In its second-annual , the U.S. EPA has released 2011 data that shows that natural gas and oil production is the second-biggest source of U.S. greenhouse gas emissions. of greenhouse gas emissions from stationary sources
Methane emissions from drilling, including fracking, and leaks from transmission pipes totaled 225 million metric tons of carbon-dioxide equivalents in 2011, EPA said, second only to power plants, which emitted about 10 times that amount – over 2,200 million metric tons.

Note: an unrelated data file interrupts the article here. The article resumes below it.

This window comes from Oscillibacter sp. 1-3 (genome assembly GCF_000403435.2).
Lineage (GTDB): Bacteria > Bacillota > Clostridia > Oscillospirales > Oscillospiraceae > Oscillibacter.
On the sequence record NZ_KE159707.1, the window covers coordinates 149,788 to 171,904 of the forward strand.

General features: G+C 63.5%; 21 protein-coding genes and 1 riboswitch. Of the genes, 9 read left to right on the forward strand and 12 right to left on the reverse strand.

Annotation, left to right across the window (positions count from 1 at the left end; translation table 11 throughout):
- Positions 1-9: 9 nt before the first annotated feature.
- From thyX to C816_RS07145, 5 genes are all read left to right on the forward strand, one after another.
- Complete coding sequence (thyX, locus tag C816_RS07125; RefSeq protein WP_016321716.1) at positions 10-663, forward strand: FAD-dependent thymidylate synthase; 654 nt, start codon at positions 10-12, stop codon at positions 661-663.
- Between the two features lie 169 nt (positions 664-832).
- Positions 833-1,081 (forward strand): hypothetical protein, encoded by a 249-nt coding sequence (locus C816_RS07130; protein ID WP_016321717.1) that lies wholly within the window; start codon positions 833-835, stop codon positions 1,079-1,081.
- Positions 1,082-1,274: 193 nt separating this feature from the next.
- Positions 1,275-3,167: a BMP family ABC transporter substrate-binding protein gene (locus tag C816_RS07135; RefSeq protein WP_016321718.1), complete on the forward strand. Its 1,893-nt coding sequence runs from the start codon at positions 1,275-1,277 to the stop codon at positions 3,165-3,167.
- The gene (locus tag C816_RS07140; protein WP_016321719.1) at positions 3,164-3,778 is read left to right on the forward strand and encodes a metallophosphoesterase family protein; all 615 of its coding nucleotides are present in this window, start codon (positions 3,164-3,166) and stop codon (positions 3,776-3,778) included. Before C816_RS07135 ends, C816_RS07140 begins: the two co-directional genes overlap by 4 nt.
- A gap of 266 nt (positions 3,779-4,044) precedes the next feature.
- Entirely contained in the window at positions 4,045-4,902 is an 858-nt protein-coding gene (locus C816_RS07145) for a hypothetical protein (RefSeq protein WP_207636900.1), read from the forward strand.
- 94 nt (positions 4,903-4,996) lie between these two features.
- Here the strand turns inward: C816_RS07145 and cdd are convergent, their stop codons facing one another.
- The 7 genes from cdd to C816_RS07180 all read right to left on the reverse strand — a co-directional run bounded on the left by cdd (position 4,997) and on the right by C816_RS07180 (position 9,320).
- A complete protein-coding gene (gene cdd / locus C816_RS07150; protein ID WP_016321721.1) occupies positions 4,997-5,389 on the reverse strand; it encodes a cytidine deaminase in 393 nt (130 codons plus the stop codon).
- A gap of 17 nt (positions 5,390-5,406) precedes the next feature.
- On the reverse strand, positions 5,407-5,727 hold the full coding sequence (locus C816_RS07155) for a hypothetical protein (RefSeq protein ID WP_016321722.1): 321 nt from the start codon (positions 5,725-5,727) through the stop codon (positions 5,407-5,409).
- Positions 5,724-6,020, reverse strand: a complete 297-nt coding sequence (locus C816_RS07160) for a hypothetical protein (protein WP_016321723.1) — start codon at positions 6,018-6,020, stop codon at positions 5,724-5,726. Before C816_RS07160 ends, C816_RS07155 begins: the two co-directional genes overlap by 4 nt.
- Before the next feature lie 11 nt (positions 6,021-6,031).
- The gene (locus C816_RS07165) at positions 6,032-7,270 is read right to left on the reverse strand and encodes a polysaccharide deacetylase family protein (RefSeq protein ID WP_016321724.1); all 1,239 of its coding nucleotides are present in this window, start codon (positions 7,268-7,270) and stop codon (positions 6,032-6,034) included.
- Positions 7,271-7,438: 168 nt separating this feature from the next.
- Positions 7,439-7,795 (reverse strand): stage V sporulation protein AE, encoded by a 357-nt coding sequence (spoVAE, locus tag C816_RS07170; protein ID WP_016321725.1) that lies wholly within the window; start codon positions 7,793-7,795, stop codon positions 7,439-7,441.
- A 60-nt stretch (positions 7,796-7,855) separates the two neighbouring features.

As I wrote here, industry leaders and the investment community alike say – and are demanding - that methane emissions from shale gas development must - and can - be addressed. In April of this year, the U.S. EPA issued new rules requiring capture of methane emissions from gas well completions by 2015 and flaring of methane from new gas wells in the interim.
For more on the EPA report, see here.
EPA’s report makes clear the necessity of cleaning up natural gas’ methane act immediately – and tackling the much greater challenge of slashing emmisions from power plants. There is no more urgent work.